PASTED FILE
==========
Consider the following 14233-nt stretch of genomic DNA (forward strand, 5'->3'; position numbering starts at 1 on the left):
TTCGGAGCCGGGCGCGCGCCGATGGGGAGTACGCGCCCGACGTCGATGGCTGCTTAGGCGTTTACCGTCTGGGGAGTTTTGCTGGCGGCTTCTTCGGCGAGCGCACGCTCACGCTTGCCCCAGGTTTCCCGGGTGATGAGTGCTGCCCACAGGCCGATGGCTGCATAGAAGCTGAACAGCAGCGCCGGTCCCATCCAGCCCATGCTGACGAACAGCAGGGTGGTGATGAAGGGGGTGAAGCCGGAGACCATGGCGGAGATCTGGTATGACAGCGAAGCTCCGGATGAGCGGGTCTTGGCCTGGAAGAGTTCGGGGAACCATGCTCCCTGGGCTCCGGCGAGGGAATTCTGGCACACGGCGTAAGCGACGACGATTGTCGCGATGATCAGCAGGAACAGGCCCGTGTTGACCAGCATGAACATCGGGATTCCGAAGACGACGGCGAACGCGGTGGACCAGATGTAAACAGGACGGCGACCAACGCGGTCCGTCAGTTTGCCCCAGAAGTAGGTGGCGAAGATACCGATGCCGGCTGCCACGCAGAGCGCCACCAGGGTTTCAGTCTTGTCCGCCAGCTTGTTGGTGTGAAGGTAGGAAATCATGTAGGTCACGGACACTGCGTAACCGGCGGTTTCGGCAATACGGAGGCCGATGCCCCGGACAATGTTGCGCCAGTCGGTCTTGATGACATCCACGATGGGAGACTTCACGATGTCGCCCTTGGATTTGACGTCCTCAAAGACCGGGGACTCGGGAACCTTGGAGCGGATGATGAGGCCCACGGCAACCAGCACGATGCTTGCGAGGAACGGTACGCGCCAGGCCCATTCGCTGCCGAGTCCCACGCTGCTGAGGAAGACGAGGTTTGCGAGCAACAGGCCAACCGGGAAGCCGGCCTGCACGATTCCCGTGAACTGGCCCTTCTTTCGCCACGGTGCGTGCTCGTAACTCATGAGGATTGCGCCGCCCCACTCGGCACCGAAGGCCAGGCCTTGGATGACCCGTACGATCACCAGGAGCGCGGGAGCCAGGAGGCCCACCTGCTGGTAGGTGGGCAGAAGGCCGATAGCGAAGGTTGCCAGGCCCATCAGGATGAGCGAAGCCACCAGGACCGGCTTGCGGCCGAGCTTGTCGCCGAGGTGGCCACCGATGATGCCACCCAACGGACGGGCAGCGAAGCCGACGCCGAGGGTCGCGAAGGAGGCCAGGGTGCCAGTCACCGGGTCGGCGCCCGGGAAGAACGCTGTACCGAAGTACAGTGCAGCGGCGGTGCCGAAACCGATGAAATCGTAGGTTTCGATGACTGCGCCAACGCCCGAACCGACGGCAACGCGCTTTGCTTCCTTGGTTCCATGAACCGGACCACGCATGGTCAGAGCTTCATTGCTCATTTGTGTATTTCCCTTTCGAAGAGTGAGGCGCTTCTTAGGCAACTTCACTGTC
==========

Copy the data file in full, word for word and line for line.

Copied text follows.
Consider the following 14233-nt stretch of genomic DNA (forward strand, 5'->3'; position numbering starts at 1 on the left):
TTCGGAGCCGGGCGCGCGCCGATGGGGAGTACGCGCCCGACGTCGATGGCTGCTTAGGCGTTTACCGTCTGGGGAGTTTTGCTGGCGGCTTCTTCGGCGAGCGCACGCTCACGCTTGCCCCAGGTTTCCCGGGTGATGAGTGCTGCCCACAGGCCGATGGCTGCATAGAAGCTGAACAGCAGCGCCGGTCCCATCCAGCCCATGCTGACGAACAGCAGGGTGGTGATGAAGGGGGTGAAGCCGGAGACCATGGCGGAGATCTGGTATGACAGCGAAGCTCCGGATGAGCGGGTCTTGGCCTGGAAGAGTTCGGGGAACCATGCTCCCTGGGCTCCGGCGAGGGAATTCTGGCACACGGCGTAAGCGACGACGATTGTCGCGATGATCAGCAGGAACAGGCCCGTGTTGACCAGCATGAACATCGGGATTCCGAAGACGACGGCGAACGCGGTGGACCAGATGTAAACAGGACGGCGACCAACGCGGTCCGTCAGTTTGCCCCAGAAGTAGGTGGCGAAGATACCGATGCCGGCTGCCACGCAGAGCGCCACCAGGGTTTCAGTCTTGTCCGCCAGCTTGTTGGTGTGAAGGTAGGAAATCATGTAGGTCACGGACACTGCGTAACCGGCGGTTTCGGCAATACGGAGGCCGATGCCCCGGACAATGTTGCGCCAGTCGGTCTTGATGACATCCACGATGGGAGACTTCACGATGTCGCCCTTGGATTTGACGTCCTCAAAGACCGGGGACTCGGGAACCTTGGAGCGGATGATGAGGCCCACGGCAACCAGCACGATGCTTGCGAGGAACGGTACGCGCCAGGCCCATTCGCTGCCGAGTCCCACGCTGCTGAGGAAGACGAGGTTTGCGAGCAACAGGCCAACCGGGAAGCCGGCCTGCACGATTCCCGTGAACTGGCCCTTCTTTCGCCACGGTGCGTGCTCGTAACTCATGAGGATTGCGCCGCCCCACTCGGCACCGAAGGCCAGGCCTTGGATGACCCGTACGATCACCAGGAGCGCGGGAGCCAGGAGGCCCACCTGCTGGTAGGTGGGCAGAAGGCCGATAGCGAAGGTTGCCAGGCCCATCAGGATGAGCGAAGCCACCAGGACCGGCTTGCGGCCGAGCTTGTCGCCGAGGTGGCCACCGATGATGCCACCCAACGGACGGGCAGCGAAGCCGACGCCGAGGGTCGCGAAGGAGGCCAGGGTGCCAGTCACCGGGTCGGCGCCCGGGAAGAACGCTGTACCGAAGTACAGTGCAGCGGCGGTGCCGAAACCGATGAAATCGTAGGTTTCGATGACTGCGCCAACGCCCGAACCGACGGCAACGCGCTTTGCTTCCTTGGTTCCATGAACCGGACCACGCATGGTCAGAGCTTCATTGCTCATTTGTGTATTTCCCTTTCGAAGAGTGAGGCGCTTCTTAGGCAACTTCACTGTC